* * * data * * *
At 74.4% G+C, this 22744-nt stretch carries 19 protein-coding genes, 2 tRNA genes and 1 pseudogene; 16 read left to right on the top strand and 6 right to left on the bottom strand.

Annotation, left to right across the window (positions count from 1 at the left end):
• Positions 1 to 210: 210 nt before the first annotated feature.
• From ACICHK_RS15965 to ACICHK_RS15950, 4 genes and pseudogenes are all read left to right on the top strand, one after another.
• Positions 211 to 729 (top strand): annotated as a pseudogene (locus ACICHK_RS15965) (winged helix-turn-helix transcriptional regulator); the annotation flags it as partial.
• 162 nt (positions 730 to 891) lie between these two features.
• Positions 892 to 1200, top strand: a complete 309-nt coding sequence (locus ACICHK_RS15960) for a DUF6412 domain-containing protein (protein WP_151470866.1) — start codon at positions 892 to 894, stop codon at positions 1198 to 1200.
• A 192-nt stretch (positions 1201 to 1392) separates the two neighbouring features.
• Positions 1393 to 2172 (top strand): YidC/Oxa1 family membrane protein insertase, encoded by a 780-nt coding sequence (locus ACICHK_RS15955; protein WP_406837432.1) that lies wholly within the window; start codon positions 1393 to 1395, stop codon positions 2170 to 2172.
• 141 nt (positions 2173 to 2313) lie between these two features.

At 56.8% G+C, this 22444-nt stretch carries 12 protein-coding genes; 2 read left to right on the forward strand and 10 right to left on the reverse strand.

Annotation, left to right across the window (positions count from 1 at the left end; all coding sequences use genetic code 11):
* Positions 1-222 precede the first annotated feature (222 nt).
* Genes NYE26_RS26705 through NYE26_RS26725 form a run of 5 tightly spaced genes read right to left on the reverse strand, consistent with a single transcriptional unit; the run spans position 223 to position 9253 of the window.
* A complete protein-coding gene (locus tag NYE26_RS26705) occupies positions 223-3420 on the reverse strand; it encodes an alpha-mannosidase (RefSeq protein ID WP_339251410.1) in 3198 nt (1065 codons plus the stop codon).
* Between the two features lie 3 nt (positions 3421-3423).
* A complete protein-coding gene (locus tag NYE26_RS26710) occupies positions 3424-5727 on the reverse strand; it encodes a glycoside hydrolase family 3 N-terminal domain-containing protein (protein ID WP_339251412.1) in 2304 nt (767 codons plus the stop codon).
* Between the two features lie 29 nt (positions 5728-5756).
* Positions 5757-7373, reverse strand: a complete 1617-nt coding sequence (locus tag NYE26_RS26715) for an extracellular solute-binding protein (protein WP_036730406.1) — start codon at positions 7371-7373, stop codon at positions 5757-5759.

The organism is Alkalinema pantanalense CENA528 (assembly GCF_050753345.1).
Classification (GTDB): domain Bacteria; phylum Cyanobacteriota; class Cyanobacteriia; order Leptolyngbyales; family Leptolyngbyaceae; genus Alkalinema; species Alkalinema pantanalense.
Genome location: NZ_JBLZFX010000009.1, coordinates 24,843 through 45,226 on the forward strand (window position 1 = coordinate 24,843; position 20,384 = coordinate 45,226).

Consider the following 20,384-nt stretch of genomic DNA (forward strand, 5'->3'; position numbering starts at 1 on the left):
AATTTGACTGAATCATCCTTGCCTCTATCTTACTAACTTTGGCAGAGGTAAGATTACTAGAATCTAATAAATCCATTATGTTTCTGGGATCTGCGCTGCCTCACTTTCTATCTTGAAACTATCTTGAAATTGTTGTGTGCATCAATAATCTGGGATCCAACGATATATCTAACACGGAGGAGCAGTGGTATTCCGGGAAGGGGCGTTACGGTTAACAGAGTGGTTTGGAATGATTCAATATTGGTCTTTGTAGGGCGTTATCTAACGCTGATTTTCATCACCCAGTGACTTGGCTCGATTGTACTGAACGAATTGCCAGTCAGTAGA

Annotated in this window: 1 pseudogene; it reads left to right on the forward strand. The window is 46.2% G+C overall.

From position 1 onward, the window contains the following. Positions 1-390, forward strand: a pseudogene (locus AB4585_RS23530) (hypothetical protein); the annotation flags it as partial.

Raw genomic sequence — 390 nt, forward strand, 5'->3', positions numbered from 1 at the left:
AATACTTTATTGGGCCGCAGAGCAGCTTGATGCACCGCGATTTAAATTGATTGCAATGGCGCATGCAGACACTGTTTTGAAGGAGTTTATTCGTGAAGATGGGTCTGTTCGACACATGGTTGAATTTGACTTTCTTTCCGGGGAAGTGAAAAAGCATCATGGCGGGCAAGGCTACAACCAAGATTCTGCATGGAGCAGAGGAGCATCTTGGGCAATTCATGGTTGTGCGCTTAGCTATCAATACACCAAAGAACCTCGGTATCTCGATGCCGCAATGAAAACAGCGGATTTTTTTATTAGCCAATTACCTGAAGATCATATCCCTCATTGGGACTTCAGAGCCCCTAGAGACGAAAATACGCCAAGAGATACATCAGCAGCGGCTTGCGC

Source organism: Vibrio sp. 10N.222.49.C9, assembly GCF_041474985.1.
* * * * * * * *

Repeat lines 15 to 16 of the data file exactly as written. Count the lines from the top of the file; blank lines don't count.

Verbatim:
* A complete protein-coding gene (locus tag NYE26_RS26705) occupies positions 223-3420 on the reverse strand; it encodes an alpha-mannosidase (RefSeq protein ID WP_339251410.1) in 3198 nt (1065 codons plus the stop codon).
* Between the two features lie 3 nt (positions 3421-3423).